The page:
New Poll by Found Pennsylvania Voters Overwhelmingly Support Stronger Guns Laws by a 9:1 Margin, and That Gun Safety Messaging Deployed by Everytown in Marquee Races Has Been Highly Impactful
Everytown for Gun Safety Victory Fund and Action Fund Invested More Than $1.6 Million in Pennsylvania This Cycle, Targeting Races in the state House and state Senate to Determine Control of the State Legislature
Moms Demand Action and Students Demand Action Volunteers Have Made Nearly 194,000 Calls And Texts to Support Gun Sense Candidates in Pennsylvania
HARRISBURG, Penn. — Today, Everytown for Gun Safety Action Fund and Victory Fund (“Everytown”) unveiled new polling of Pennsylvania voters, which found, just days before Election Day, that candidates’ position on gun policy is important in deciding who to vote for and voters believe the need for background checks on all gun sales is more important now than it was a year ago.The survey also found that gun safety-themed messaging, deployed by Everytown in its paid advertising campaigns in Pennsylvania, has been highly effective at impacting Pennsylvania voters.
Everytown for Gun Safety Victory Fund and Action Fund have invested more than $1.6 million in Pennsylvania this cycle in order to elect gun sense champions running for the state legislature in an effort to elect gun sense majorities to both chambers of the General Assembly.
“Gun safety is an issue that touches voters on a personal level, and it can cut through the Trump-created chaos and shape their choices at the ballot box,” said John Feinblatt, president of Everytown for Gun Safety. “This newest polling gives us a hint of what’s already happening at the polls: Pennsylvania voters turning out in force to reject lawmakers who have blocked progress for so long.”
“Once again the data shows that gun safety is a triple threat – it mobilizes, persuades, and has become a litmus test issue for voters across battleground states,” said Charlie Kelly, senior political advisor for Everytown for Gun Safety. “Our messaging this cycle is effective because people are tired of inaction on gun violence and politicians in the pocket of the gun lobby.”
“These numbers show the influence we’ve had keeping gun safety positions a top issue in Pennsylvania,” said Marybeth Christiansen, a volunteer with Pennsylvania Moms Demand Action. “Our thoughts and prayers go out to the gun lobby and to the lawmakers beholden to them, because Pennsylvania voters are winning the battle for gun safety at the ballot box.”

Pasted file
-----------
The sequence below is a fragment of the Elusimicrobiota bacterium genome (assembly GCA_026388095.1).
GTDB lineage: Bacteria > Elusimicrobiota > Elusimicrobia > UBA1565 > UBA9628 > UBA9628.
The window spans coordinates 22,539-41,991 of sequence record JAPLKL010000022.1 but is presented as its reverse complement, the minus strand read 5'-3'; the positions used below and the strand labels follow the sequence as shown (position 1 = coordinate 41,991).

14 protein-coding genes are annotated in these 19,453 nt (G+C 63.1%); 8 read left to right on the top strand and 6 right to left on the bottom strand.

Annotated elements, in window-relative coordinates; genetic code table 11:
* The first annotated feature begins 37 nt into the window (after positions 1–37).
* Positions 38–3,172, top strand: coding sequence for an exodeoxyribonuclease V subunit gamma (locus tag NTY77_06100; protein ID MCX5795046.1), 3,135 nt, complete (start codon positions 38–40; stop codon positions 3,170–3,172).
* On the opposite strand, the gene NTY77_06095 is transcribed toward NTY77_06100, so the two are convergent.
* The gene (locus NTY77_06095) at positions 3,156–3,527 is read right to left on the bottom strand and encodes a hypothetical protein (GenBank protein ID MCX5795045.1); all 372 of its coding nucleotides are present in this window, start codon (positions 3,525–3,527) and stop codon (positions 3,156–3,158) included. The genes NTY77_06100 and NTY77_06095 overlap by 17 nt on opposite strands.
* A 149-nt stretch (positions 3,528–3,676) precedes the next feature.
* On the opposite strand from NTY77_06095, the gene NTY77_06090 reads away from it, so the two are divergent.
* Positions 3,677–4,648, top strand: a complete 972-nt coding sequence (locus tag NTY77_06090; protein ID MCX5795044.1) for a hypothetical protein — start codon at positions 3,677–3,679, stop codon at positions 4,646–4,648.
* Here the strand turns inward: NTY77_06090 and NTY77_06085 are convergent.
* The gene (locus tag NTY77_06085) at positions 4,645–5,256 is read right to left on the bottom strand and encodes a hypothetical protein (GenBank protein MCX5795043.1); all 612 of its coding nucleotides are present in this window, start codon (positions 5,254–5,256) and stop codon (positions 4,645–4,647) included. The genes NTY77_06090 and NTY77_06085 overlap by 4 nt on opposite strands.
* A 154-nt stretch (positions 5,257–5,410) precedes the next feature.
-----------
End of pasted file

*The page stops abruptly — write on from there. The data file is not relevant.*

The poll, conducted by Schoen Cooperman Research, surveyed 475 Pennsylvania voters. Findings include:
- Messaging deployed by Everytown is highly persuasive and effectively improves the horserace for Democrats in races up and down the ballot.
- 85% of likely voters — including 84% of suburban women — say a candidate’s position on gun policy is important in deciding who to vote for;
- By a 9:1 margin, Pennsylvania voters believe their state’s gun laws should be made stronger, not less strong;
- 56% of Pennsylvania voters believe the need for background checks on all gun sales is more important now, during the pandemic, than a year ago;
- 61% of suburban women and 60% of all likely voters say that an endorsement by the NRA makes no difference to their vote or makes them less likely to vote for a candidate who is endorsed by the NRA.
Everytown for Gun Safety Victory Fund and Action Fund spent more than $1.6 million in Pennsylvania during this election cycle, including:
- $1.6 million to elect gun sense majorities to both chambers of the Pennsylvania General Assembly. As part of this effort, Everytown targeted more than a dozen House (HD-018, HD-026, HD-028, HD-030, HD-044, HD-105, HD-106, HD-144, HD-147, HD-152, HD-160, HD-189) and Senate (SD-013, SD-015, SD-037, SD-049) races with candidate-specific digital and direct mail campaigns.
- By Election Day, Everytown’s digital ads will have been seen an estimated 33 million times, and its direct mail will have reached 181,000 households.
Moms Demand Action and Students Demand Action volunteers have also made nearly 194,000 calls and texts to Pennsylvania voters to support gun sense candidates across the state.